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Diseases and Parasites

Bacterial Infections (general). Bacterial diseases
  • Bassleer, G. 1997 Color guide of tropical fish diseases: on freshwater fish. Bassleer Biofish, Westmeerbeek, Belgium. 272 p. (Ref. 41805)
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Molecular Biology and Genetics

Molecular Biology

Barcode data: Gyrinocheilus aymonieri

The following is a representative barcode sequence, the centroid of all available sequences for this species.


There are 3 barcode sequences available from BOLD and GenBank.

Below is a sequence of the barcode region Cytochrome oxidase subunit 1 (COI or COX1) from a member of the species.

See the BOLD taxonomy browser for more complete information about this specimen and other sequences.

ACACGCTGATTCTTCTCTACAAACCACAAAGACATTGGCACCCTCTACCTTGTATTTGGTGCCTGAGCCGGAATAGTAGGAACTGCTCTC---AGCCTCCTAATTCGAGCCGAACTTAGTCAGCCCGGATCGCTTCTTGGTGAT---GACCAAATTTACAACGTTATCGTTACCGCGCATGCTTTCGTAATGATTTTCTTTATAGTAATACCCATTCTCATTGGAGGATTTGGGAACTGACTCGTACCGCTAATG---ATCGGGGCCCCAGACATGGCATTCCCTCGAATAAACAATATGAGCTTCTGACTGCTCCCACCCTCATTCCTTTTACTACTGGCCTCCTCTGGAGTTGAAGCCGGAGCAGGAACAGGATGAACAGTTTATCCACCCCTTGCAGGTAACCTTGCTCACGCAGGAGCATCCGTAGATCTA---ACTATTTTCTCCCTACATCTGGCAGGTGTCTCATCAATTCTAGGGGCAATCAATTTCATCACTACAACTATCAACATAAAACCCCCTGCAATTTCTCAATACCAAACCCCTCTATTCGTCTGAGCCGTACTAGTAACAGCCGTCCTTCTTCTCCTCTCCCTACCCGTGCTAGCTGCC---GGAATTACAATACTTTTAACAGACCGAAACCTAAACACCACATTCTTTGACCCCGCCGGGGGAGGAGACCCAATCCTTTATCAACACCTGTTCTGATTCTTTGGCCATCCAGAAGTATACATTCTTATTTTACCCGGGTTTGGTATTATTTCACATGTCGTAGCCTACTACTCAGGTAAAAAA---GAACCATTCGGATACATGGGCATGGTCTGAGCCATAATGGCTATCGGACTTCTAGGGTTCATCGTATGAGCCCATCATATGTTTACTGTTGGAATAGACGTAGACACCCGTGCATACTTCACATCTGCCACAATAATCATTGCCATTCCCACAGGAGTAAAAGTATTCAGCTGACTA---GCCACACTTCATGGGGGC---TCAATTAAATGAGAGACACCTATGCTGTGAGCCCTGGGATTTATTTTCCTATTTACAGTGGGTGGACTAACAGGAATTGTCCTAGCCAACTCATCCCTCGACATTGTTCTCCACGACACATACTATGTAGTTGCACACTTCCACTATGTT---CTATCAATGGGTGCCGTATTTGCAATTATAGCAGCCTTCGTACACTGATTCCCCTTATTTACAGGATACACCCTCCATAGCACTTGAACAAAAATCCACTTTGGGGTAATGTTCGTAGGCGTAAATCTTACCTTTTTCCCGCAACACTTCCTAGGCCTAGCAGGAATACCACGA---CGATATTCCGACTACCCAGACGCCTACGCC---CTATGAAATACAGTTTCTTCTATCGGATCACTTATCTCGCTAGTAGCCGTAATCATGTTCCTCTTTATCCTATGAGAGGCTTTCGCTGCAAAACGAGAAGTA---CTGTCAGTAGAACTAACAATAACAAAC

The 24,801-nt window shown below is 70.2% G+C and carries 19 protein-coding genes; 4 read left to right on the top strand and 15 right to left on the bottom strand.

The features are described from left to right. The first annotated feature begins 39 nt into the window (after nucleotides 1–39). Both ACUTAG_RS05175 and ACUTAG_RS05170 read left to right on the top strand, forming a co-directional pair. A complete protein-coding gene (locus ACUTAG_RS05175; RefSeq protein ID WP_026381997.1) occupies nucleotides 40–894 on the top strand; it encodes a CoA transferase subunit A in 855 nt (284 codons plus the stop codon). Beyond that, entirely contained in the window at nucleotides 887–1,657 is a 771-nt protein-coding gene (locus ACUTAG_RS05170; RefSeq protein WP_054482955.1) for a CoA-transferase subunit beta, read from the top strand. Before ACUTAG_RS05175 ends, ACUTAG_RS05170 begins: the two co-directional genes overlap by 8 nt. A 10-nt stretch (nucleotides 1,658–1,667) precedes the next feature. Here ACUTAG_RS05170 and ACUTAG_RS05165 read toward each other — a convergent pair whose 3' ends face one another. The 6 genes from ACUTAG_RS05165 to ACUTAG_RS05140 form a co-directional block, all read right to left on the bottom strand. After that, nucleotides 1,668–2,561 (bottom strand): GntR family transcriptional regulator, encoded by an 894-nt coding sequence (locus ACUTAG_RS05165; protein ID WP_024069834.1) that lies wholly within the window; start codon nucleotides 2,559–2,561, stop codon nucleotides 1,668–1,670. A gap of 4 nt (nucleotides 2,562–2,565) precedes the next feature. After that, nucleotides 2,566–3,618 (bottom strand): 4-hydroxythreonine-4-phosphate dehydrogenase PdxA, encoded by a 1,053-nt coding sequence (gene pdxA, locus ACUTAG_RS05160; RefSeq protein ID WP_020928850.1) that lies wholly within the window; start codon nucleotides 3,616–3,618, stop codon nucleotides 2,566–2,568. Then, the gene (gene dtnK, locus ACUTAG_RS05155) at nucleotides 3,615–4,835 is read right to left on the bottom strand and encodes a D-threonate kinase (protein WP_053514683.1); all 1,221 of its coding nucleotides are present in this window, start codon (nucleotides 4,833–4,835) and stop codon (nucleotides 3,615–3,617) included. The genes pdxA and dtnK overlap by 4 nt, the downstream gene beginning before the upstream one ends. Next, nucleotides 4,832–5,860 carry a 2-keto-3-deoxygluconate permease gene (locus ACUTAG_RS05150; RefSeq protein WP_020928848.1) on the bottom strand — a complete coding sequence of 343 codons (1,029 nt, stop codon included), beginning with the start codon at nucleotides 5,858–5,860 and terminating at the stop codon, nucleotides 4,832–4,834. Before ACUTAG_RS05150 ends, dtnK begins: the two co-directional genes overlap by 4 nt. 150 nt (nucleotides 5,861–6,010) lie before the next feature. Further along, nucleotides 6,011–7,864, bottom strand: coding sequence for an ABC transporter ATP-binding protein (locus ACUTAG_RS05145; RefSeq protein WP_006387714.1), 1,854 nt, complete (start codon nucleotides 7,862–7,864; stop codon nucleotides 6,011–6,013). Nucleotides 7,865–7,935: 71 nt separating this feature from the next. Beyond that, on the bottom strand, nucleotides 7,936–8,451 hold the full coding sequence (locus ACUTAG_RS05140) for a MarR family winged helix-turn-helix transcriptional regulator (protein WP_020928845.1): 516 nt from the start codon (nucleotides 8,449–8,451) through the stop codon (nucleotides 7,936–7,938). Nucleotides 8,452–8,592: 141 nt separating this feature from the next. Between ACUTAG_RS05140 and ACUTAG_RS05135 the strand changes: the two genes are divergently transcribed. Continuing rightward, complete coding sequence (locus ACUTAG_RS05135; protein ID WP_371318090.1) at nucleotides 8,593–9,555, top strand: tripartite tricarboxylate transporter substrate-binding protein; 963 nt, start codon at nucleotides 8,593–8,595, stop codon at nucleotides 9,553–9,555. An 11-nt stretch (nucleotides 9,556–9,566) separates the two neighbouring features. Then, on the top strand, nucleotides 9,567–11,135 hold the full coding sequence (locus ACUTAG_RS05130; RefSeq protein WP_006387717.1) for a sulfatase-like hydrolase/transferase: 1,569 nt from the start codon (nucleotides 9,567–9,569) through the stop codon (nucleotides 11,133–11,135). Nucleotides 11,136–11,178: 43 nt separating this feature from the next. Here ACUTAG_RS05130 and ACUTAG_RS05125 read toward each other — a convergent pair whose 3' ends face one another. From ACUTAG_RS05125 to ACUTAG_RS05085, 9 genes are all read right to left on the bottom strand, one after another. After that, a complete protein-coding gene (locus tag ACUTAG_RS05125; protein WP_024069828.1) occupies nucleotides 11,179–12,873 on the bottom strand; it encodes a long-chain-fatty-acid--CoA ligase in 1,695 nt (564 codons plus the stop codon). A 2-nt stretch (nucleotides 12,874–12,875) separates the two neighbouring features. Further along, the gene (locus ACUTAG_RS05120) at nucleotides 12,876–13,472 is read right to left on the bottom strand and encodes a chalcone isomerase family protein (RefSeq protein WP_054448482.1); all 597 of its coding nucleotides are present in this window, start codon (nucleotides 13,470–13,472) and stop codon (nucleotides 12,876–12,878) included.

-- end --

Download FASTA File